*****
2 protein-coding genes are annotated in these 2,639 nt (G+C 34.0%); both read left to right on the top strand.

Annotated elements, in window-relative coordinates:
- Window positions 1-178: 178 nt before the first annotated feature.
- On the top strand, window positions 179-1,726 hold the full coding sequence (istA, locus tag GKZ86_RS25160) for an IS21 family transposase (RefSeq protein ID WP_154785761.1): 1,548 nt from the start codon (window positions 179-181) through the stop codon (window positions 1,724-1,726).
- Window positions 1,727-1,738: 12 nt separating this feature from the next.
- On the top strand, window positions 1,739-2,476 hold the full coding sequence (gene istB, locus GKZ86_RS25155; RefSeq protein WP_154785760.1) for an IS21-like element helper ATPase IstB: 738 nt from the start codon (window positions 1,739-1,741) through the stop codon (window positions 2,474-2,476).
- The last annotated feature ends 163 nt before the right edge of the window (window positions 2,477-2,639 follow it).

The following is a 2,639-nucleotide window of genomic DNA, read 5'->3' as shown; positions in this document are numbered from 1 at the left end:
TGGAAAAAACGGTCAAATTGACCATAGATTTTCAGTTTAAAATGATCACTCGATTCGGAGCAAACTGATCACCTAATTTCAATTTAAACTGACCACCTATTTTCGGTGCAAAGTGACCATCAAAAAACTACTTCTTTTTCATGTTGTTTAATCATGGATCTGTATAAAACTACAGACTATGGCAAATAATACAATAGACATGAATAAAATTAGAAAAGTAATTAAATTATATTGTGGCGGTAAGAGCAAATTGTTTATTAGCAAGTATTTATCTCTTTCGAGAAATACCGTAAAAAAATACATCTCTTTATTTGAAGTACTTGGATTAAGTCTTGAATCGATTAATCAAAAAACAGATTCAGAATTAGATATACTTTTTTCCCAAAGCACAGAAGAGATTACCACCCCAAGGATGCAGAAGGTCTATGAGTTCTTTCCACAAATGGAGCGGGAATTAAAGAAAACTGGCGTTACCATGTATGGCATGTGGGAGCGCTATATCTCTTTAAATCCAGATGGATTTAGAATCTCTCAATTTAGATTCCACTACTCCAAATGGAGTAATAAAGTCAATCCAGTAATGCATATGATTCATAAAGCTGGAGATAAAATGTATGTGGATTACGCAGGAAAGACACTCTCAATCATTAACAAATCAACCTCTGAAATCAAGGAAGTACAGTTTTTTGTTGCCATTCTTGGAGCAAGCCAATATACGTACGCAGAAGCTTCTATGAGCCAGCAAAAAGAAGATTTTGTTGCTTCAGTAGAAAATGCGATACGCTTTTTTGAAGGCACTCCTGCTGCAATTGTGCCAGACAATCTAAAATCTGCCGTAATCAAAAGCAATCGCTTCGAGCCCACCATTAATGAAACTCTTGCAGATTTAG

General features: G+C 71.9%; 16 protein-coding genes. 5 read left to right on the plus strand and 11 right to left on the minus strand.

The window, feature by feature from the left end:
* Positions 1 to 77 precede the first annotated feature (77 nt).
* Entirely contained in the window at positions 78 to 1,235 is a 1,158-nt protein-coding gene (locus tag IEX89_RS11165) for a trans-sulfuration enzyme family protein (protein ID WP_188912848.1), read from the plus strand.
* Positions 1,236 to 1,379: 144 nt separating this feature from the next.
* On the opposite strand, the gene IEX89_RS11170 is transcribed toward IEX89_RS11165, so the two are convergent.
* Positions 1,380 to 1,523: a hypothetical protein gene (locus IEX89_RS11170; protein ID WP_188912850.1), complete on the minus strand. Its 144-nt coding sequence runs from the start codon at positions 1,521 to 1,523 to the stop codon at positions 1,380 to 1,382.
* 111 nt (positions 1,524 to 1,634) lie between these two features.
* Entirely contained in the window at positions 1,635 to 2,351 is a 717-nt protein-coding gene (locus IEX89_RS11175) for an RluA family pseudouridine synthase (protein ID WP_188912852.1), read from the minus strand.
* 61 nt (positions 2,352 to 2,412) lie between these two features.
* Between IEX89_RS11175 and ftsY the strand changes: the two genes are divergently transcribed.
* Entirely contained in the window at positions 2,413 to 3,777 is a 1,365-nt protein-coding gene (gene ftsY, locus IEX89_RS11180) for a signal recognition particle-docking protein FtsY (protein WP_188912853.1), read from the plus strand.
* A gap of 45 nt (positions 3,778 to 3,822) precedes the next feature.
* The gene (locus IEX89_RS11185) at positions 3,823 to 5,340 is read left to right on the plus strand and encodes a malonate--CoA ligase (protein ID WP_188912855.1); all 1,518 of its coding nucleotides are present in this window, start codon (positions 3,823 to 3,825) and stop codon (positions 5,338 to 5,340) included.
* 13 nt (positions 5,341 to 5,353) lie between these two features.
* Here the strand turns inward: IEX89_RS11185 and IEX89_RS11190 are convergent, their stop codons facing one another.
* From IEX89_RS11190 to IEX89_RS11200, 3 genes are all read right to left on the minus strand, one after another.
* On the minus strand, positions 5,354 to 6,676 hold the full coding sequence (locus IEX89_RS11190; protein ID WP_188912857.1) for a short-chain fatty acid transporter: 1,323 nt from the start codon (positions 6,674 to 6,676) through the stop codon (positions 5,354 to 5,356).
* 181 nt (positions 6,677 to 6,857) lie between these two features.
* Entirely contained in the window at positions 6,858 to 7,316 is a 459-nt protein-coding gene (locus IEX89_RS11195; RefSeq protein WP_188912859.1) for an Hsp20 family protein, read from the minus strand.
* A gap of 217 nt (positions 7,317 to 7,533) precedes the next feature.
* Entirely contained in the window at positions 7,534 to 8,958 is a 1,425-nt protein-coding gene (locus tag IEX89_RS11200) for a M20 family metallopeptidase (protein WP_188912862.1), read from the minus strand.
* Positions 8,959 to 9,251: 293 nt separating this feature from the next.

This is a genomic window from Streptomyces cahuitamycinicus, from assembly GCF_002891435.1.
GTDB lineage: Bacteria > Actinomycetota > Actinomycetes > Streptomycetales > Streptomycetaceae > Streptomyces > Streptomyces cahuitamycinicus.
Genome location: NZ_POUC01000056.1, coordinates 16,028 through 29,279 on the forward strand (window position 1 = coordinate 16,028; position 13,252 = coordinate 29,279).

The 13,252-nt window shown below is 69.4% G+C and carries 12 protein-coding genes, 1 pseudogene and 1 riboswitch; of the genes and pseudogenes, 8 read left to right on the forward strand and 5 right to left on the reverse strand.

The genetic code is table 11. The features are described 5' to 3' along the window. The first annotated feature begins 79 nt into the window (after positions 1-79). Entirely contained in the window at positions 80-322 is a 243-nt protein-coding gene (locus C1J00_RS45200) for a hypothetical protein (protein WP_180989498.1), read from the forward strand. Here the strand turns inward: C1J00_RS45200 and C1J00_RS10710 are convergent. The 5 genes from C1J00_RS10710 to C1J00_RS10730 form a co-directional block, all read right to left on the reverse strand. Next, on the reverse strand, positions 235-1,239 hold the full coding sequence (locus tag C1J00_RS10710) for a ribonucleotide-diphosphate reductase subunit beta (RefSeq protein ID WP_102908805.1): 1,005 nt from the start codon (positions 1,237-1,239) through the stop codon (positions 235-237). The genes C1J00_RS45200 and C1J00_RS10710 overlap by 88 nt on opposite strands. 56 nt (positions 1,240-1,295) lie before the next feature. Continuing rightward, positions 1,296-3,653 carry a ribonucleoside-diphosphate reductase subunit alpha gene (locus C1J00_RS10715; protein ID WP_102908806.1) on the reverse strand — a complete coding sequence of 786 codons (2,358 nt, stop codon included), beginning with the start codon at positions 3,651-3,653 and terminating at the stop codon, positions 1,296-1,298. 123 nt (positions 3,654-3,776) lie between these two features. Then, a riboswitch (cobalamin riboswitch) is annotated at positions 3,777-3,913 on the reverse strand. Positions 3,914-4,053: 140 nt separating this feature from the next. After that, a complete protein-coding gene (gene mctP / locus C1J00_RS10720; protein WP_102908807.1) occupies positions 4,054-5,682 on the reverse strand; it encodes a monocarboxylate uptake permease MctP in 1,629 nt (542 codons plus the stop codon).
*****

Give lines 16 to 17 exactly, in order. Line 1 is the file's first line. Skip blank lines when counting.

* Positions 1,380 to 1,523: a hypothetical protein gene (locus IEX89_RS11170; protein ID WP_188912850.1), complete on the minus strand. Its 144-nt coding sequence runs from the start codon at positions 1,521 to 1,523 to the stop codon at positions 1,380 to 1,382.
* 111 nt (positions 1,524 to 1,634) lie between these two features.